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Feeling connected to community is critical to mental health and can significantly reduce suicide risk. Seize the Awkward—a campaign created by The Jed Foundation (JED) and the American Foundation for Suicide Prevention (AFSP), in collaboration with the Ad Council—fosters connection among teens and young adults by encouraging them to talk about mental health.
Seize the Awkward hosted two panels in recent weeks to bring attention to the mental health challenges prevalent among students of Hispanic and Latin American descent.
“One of the things that I’ve noticed is that young people really want to support each other,” said Laura Erickson-Schroth, MD, MA, Chief Medical Officer at JED, at the event. “The thing that gets in the way is the ‘hows.’ How to recognize that someone you know is in distress, how to start conversations, how to respond to someone that may reach out to you. That’s why we have things like Seize the Awkward. It’s all about being equipped and knowing how to respond and being there for someone.”
According to the 2021 Youth Risk Behavior Survey from the Centers of Disease Control and Prevention (CDC), Hispanic and multiracial high school students were more likely to deal with persistent feelings of sadness or hopelessness than Asian, Black, or white students. Forty-one percent of Hispanic college students struggled with depression in 2020, but they are less likely to receive mental health care than their white peers and may struggle to find culturally competent care.
By bringing together influencers, subject matter experts, and community leaders, both events provided students with tools for starting difficult conversations with their friends and peers, emphasizing Seize the Awkward’s mission.
Let’s Be Real, Conectémonos (Let’s Connect)
For Let’s Be Real, Conectémonos, Seize the Awkward partnered with the United States Hispanic Leadership Institute (USHLI), as well as Poderistas, a digital community that empowers Latinas to amplify their voices and connect with each other online.
In a virtual discussion hosted by Poderistas on Instagram and moderated by Poderista Co-Founder Elsa Collins, the panel featured insights from top beauty influencer Amanda Diaz; AFSP Research Grantee Kiara Alvarez, PhD; and USHLI Scholar Dulce Diaz. Together, they encouraged young audience members to “be the friend who listens.”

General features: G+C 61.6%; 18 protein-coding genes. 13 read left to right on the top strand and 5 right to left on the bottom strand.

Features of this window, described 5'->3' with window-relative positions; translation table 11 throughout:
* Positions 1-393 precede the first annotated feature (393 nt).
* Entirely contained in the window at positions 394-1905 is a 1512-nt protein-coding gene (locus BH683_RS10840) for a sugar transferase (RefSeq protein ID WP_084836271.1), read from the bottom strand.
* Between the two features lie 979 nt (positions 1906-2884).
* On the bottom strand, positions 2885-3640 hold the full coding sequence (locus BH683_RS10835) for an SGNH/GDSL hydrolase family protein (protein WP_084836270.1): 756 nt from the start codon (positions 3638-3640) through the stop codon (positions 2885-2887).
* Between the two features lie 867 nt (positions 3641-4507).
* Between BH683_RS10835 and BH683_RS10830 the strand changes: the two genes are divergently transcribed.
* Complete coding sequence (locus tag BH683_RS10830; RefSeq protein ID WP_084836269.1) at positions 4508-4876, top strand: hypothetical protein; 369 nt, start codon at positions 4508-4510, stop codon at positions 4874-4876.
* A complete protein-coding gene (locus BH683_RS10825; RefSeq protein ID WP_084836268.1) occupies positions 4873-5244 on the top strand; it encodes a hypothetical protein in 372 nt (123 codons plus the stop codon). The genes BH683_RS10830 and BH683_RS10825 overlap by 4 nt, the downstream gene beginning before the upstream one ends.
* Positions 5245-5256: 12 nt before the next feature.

Buenos Pues…Hablemos (Well Then…Let’s Talk)
The second event, hosted onsite at Marymount University, built on the “listening” theme introduced during the first panel by providing students with tips and tools for initiating their own conversations with friends about mental health.
Dr. Erickson-Schroth was joined by Jocelyn Garay, Principal of Dewey Square Group and an alumna of Marymount; Dr. Irma Becerra, President of Marymount; Carolina Zerrate, MD, JED Expert and Child and Adolescent Psychiatrist; Nicholas Mariel, Student Government Association President at Marymount; and Elizabeth Tapia, Congressional Hispanic Caucus Institute Fellow.
The panelists shared the biggest factors affecting the well-being of Hispanic and Latiné students, from the familiar stressors of academic performance and online bullying to more culturally sensitive issues related to being a first-generation student or dealing with stigma surrounding mental health. Their advice gave students new ways to connect with each other through reaching out for help or trying to support a friend.
When students feel supported in having open conversations about mental health, they move one step closer to emotional well-being. To learn more about Seize the Awkward and how to start life-changing conversations, visit SeizeTheAwkward or follow @SeizeTheAwkward on Instagram.
If you or someone you know needs to talk to someone right now, text, call, or chat 988 for a free confidential conversation with a trained counselor 24/7.
You can also contact the Crisis Text Line by texting HOME to 741-741.
If this is a medical emergency or if there is immediate danger of harm, call 911 and explain that you need support for a mental health crisis.